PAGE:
It might be all too easy to write it off as nothing more than a variation on the theme of infidelity among Great Britain’s posh literary set. But not so fast. Watching Raven Theatre’s expertly realized revival of the 1978 “Betrayal” — Harold Pinter’s brief, biting, time-reversed drama about two marriages and the seven-year-long affair that intersects them — you begin to sense there is something a good deal more profound at work.
It was Ernest Hemingway who wrote that “all stories of monogamy end in death.” In “Betrayal,” Pinter does not necessarily negate that idea. But he suggests something else, too, and it might be phrased this way: All stories of betrayal end in the death (or at least the devaluation) of love. And this raises the question: Is the temporary excitement of betrayal worth the ultimate price that is invariably exacted by it?
Structured in nine brief, airtight scenes that consume barely 80 minutes, the play begins in the spring of 1977 and works its way backward to a party during the winter of 1968. That is when Jerry (Sam Guinan-Nyhart), a literary agent, initiates what will be an initially passionate affair with Emma (Abigail Boucher), the beautiful woman married to Robert (Keith Neagle), a publisher who just happens to be Jerry’s good friend and professional colleague, and who served as the best man at the couple’s wedding.
‘BETRAYAL’ Highly recommended When: Through Dec. 17 Where: Raven Theatre’s West Stage, 6157 N. Clark Tickets: $43 – $46 Info: (773) 338- 2177; www.raventheatre.com Run time: 80 minutes with no intermission
The affair, which Jerry and Emma would like to believe is totally clandestine, is carried on in a rented flat where the two meet during the afternoon. Jerry is married to a doctor who he believes is monogamous, and happy with her demanding job and two children. Robert and Emma also have two children, although the paternity of their youngest child is briefly put in doubt.
By the time Jerry and Emma meet in a pub in 1977 their affair has been over for two years, and Emma has moved on to another liaison — this time with Casey, an author with whom both Jerry and Robert are connected. Emma, who still is attracted to Jerry, reveals certain things to him that he might not have suspected. When the two men meet for lunch later that day, there are more revelations, with all the “gentlemanly” jousts of jealousy, competition, pain and rage (and, yes, a betrayal of male “friendship”) in full play, and suggestive of Strindberg’s “The Stronger,” a much earlier play about two women.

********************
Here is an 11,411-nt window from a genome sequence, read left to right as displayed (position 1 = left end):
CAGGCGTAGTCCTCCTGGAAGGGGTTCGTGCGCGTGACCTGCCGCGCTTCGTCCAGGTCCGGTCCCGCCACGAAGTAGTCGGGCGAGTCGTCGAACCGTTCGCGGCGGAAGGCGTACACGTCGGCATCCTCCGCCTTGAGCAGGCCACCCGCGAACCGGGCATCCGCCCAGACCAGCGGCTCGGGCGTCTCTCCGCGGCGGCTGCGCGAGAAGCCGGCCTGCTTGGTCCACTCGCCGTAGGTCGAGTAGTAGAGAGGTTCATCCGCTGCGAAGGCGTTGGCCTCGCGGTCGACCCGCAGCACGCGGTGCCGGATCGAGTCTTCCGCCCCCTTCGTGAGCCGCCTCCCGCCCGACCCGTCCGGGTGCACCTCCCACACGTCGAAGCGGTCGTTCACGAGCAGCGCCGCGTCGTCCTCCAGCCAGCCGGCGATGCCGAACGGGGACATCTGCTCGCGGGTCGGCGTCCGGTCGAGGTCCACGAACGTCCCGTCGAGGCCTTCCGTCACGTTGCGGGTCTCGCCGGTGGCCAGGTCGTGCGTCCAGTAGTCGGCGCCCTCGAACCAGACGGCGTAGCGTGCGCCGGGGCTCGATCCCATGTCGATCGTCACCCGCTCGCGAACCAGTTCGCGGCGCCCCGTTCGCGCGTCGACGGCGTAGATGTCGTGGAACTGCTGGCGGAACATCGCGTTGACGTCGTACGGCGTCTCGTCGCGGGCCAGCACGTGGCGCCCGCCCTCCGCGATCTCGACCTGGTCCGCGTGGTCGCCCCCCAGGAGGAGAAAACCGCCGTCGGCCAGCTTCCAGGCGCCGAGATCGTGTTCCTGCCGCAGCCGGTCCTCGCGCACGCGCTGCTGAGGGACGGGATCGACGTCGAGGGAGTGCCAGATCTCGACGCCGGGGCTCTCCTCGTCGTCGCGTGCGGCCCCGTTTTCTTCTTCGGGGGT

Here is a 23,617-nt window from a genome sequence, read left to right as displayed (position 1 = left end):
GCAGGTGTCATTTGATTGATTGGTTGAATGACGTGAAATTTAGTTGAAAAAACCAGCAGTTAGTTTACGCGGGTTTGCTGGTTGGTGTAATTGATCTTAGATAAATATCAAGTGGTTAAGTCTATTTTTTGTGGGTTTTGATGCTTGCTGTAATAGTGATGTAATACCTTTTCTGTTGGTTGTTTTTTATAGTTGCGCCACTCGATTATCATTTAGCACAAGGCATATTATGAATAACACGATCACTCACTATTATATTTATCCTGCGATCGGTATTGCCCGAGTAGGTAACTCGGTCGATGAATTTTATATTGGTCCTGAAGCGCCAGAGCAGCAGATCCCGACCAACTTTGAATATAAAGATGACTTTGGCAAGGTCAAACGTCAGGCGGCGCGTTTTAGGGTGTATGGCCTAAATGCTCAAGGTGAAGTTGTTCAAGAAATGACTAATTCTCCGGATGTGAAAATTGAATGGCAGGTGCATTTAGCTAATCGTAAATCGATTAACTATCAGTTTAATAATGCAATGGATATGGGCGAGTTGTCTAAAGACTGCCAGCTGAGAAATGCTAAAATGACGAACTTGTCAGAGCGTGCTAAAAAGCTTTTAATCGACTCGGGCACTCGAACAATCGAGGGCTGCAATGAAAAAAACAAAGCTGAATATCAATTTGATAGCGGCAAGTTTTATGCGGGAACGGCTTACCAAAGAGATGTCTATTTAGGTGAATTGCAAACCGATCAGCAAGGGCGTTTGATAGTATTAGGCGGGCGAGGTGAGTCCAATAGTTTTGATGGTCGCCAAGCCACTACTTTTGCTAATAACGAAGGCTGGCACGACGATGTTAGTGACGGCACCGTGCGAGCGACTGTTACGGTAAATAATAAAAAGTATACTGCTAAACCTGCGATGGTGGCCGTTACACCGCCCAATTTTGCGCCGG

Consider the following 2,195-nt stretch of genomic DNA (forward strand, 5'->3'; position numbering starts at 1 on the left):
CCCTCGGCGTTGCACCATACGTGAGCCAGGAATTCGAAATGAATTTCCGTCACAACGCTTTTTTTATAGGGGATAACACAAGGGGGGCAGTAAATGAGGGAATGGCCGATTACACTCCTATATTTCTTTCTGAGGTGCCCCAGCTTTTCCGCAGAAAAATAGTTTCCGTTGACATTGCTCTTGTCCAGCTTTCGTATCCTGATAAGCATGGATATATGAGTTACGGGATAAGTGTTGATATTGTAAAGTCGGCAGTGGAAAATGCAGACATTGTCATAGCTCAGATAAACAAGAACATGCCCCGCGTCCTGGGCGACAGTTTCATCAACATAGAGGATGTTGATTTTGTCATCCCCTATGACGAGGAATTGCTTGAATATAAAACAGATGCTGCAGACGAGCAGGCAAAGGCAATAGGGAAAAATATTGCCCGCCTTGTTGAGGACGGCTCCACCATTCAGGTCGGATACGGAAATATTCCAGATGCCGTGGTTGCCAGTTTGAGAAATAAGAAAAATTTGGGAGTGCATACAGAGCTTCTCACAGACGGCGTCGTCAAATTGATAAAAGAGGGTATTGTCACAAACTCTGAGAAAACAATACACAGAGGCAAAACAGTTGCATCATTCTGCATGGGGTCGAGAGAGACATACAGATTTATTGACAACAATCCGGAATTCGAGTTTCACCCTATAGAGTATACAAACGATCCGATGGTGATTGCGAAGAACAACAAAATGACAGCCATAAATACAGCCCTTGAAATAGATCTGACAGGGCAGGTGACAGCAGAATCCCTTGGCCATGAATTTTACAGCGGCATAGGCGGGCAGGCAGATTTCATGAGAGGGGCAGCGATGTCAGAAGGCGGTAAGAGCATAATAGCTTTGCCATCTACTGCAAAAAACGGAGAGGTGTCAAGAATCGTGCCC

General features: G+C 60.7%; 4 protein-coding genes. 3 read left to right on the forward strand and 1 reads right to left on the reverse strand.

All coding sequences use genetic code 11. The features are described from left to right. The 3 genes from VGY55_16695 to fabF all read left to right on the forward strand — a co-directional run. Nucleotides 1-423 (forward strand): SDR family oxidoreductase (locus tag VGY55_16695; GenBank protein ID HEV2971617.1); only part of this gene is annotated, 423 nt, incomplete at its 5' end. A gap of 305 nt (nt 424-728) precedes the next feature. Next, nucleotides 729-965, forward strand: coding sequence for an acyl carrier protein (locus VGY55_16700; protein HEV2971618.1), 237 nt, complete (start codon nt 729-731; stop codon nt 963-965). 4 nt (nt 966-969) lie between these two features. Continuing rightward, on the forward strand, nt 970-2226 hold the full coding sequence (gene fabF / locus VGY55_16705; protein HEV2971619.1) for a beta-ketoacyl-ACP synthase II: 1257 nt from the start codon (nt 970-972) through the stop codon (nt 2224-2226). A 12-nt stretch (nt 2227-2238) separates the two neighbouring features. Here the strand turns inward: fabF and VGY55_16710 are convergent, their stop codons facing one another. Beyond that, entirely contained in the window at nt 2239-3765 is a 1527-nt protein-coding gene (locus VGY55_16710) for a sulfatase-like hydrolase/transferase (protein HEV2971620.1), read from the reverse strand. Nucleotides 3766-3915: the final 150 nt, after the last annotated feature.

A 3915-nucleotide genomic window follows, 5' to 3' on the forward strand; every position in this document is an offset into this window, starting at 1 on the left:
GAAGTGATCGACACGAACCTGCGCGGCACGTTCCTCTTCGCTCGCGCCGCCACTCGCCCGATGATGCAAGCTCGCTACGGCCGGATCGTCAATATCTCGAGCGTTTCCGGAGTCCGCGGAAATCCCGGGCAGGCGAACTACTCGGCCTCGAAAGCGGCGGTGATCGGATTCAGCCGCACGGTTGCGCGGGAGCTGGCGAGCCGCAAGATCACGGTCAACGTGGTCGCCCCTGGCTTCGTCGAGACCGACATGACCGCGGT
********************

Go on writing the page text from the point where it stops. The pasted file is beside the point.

(Later, in a modern riff on Higgins and Pickering in George Bernard Shaw’s “Pygmalion,” there is a very funny, misogynistic conversation between the two men about how the female-free ritual of a squash game, a shower, a pint in a pub and lunch is the essence of male bonding.)
The dissolution of the affair becomes final in 1975, by which time Emma has become distracted by her job as a gallery owner and the arrangement seems too demanding for their waning passion. It ends with some acrimony. As it happens, the real unraveling began two years earlier when, on vacation in Venice, Robert discovers his wife’s betrayal. Or perhaps the whole thing began to fray even two years earlier, when Emma told Jerry she was pregnant with Robert’s child.
Of course no one writes quite like Pinter, with a combination of icy, sardonic brilliance that imperceptibly morphs into barely suppressed rage and pain veiled by a brittle protective layer of wicked wit. (Tom Stoppard clearly tapped into this same vein later, in “The Real Thing.”)
Lauren Shouse (a freelance director who also serves as literary manager of Northlight Theatre) brings just the right chilly, razor-sharp edginess to the production, and her actors capture the tension, fatigue and devastation that so much lying (whether to themselves or others) can generate.
The elegant, delicately beautiful Boucher captures just the right balance between bitch and bewitched. Guinan-Nyhart’s Jerry suggests a man who knows he can have things both way yet finally wakes up to the searing authenticity of his true home and family. And Neagle is just right as the man who married the golden girl but never fully possessed her.
Comic relief comes in the form of a scene in which the two men have lunch in an Italian restaurant where the waiter is played by Richard Cotovsky.
And a final note of praise for Lauren Nigri’s set (ideally lit by Becca Jeffords), which transforms Raven’s intimate West Stage space into an alley configuration anchored by two large, loft-like windows, and makes possible split-second changes of place and mood. Like the relationships in this play, those windows are not entirely transparent.